eLearning designers can stimulate and arouse curiosity to attract the learner's attention or increase their interest. For example, start the course by asking a question. Questions are engaging and invite people to want to know the answer.

    If students can't answer the initial question, it will motivate them to take the course and continue to find the answer, getting them to commit from the start.

    Asking a question at the beginning of an eLearning course is a great strategy. Students can't walk away as easily as they can with a bullet screen!

    4) People are Social Beings Who Learn Better Together

    People will always try to use technology to be social, so give them the opportunity to be part of a group.  Two heads are better than one. At least three things can happen when a person learns with another person or a group. They can work together, compete with each other (and thus try to do better), or work on their own but share similar goals with other students.

    No matter what interaction pattern learners are involved in, they can effectively provide and receive feedback so that they are motivated to learn or at least finish their tasks. People look to others for guidance on what they should do, especially if they are uncertain. In your eLearninng courses, create opportunities for your workers to interact, whether it is a blog with comments or a forum. 

    Also read: Successfully Apply Social Learning to Your Existing eLearning Programs

    5) People Are Not Distracted When They Are Focused on Something Important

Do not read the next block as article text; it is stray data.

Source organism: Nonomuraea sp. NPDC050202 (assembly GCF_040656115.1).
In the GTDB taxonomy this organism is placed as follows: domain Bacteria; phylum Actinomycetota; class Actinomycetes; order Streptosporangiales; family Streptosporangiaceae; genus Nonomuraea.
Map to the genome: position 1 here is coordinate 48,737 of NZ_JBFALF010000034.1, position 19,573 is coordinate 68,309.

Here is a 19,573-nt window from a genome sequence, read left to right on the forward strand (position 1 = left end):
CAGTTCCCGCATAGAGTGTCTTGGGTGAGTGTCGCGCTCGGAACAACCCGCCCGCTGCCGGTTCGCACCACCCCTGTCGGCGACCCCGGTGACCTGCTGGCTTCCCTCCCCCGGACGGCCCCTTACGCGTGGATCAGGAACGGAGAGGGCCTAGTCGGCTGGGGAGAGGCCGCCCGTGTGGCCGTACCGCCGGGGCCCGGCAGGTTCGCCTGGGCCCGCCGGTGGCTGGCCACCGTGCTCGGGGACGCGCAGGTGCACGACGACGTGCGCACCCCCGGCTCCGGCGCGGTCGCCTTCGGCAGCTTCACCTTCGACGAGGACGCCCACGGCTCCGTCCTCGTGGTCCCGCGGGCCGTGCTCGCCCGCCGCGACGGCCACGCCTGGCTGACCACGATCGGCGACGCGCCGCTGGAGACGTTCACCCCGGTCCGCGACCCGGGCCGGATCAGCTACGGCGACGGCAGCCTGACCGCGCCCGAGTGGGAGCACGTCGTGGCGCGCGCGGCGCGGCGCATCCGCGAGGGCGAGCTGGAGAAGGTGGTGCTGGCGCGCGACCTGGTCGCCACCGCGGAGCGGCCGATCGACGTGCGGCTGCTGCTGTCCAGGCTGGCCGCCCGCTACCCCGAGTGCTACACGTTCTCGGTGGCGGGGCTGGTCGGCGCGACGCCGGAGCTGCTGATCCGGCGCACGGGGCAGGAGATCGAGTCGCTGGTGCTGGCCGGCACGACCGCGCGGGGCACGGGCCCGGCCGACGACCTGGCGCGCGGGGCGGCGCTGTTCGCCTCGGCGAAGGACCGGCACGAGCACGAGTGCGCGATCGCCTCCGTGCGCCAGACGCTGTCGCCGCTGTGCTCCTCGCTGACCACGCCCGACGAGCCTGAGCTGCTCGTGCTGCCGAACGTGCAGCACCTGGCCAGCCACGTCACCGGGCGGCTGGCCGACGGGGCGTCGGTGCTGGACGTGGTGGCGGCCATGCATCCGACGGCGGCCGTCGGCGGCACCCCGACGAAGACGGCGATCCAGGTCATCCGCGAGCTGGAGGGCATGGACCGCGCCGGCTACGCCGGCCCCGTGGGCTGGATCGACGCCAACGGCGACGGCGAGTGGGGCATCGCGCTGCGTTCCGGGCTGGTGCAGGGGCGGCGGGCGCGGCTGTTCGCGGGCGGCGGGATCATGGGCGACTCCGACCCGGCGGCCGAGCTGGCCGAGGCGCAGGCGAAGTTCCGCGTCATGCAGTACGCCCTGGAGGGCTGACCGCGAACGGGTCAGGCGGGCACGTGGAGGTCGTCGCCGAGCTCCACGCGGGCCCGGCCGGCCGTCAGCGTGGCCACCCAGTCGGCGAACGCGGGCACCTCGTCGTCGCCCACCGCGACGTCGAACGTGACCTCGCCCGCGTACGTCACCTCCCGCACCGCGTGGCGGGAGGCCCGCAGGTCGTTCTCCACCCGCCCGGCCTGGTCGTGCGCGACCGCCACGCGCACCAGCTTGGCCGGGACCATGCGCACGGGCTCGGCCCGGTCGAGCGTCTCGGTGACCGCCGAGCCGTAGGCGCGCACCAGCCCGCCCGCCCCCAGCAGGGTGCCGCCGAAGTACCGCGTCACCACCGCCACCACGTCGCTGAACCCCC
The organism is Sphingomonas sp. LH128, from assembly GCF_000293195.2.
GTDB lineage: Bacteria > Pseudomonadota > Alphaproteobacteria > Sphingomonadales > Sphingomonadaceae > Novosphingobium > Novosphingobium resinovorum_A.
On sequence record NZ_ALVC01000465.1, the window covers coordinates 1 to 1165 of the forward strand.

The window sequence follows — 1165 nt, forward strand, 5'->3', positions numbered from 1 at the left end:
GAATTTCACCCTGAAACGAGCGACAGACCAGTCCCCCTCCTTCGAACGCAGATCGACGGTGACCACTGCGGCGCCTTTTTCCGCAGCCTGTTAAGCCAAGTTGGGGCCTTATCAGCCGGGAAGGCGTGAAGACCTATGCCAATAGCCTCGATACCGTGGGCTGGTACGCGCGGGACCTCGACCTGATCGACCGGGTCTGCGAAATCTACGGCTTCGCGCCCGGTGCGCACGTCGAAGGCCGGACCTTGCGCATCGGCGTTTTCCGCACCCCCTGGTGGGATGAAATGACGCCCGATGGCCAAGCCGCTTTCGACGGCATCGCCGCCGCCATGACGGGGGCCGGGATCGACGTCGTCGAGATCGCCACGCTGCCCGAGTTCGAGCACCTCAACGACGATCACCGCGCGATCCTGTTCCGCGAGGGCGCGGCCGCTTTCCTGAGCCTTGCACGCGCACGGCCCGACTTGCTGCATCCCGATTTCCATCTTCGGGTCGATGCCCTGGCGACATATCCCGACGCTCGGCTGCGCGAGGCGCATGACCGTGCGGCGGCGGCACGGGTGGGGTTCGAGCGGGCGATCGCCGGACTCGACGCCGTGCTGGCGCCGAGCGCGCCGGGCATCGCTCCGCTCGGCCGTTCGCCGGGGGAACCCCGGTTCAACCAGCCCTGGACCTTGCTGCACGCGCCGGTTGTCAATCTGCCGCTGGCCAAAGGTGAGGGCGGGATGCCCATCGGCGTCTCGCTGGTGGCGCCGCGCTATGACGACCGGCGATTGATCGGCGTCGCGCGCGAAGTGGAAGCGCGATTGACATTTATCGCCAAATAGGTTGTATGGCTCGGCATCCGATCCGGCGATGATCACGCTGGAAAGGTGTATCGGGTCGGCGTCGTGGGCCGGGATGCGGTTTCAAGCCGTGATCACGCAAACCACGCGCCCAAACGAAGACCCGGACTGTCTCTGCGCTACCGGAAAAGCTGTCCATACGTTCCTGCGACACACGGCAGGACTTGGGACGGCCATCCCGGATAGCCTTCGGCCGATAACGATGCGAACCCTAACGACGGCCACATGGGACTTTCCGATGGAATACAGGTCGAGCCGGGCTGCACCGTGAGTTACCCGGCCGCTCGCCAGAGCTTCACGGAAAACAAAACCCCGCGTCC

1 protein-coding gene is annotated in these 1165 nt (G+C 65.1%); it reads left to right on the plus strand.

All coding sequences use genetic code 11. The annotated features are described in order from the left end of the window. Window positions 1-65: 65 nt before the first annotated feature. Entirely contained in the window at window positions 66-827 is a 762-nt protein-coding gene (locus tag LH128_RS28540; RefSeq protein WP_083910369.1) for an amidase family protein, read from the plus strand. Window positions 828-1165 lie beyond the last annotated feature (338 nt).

Our brain is wired to pay attention to a maximum of 3-4 things at a time, that is, if we allow it to. For course designers, this means we need to prioritize the science of attention and design eLearning to minimize distractions.

    Here're some ideas you can start implementing:

    • 1 module, 1 goal: each module should also have its own singular objective clearly defined.
    • Summarize: Write a summary or overview of the course's section in a few sentences or in a visual way. Include your most important points to be covered.
    • Design for Fluctuating Attention Spans: While we have focused on grabbing attention, even once you get learners to focus it doesn’t mean they are going to stay focused. Attention naturally fluctuates, and you can design your courses in intervals to follow this inevitable variation. Recapture their attention every 5-10 minutes by shifting the focus of information. 

    Also read:

    There are many other psychological principles eLearning course designers should be aware of. This is a good list to start with if you want to make your materials more effective.

    Winning eLearning

    Diana Cohen
    Diana Cohen
    Education Writer | eLearning Expert | EdTech Blogger. Creativa, apasionada por mi labor, disruptiva y dinámica para transformar el mundo de la formación empresarial.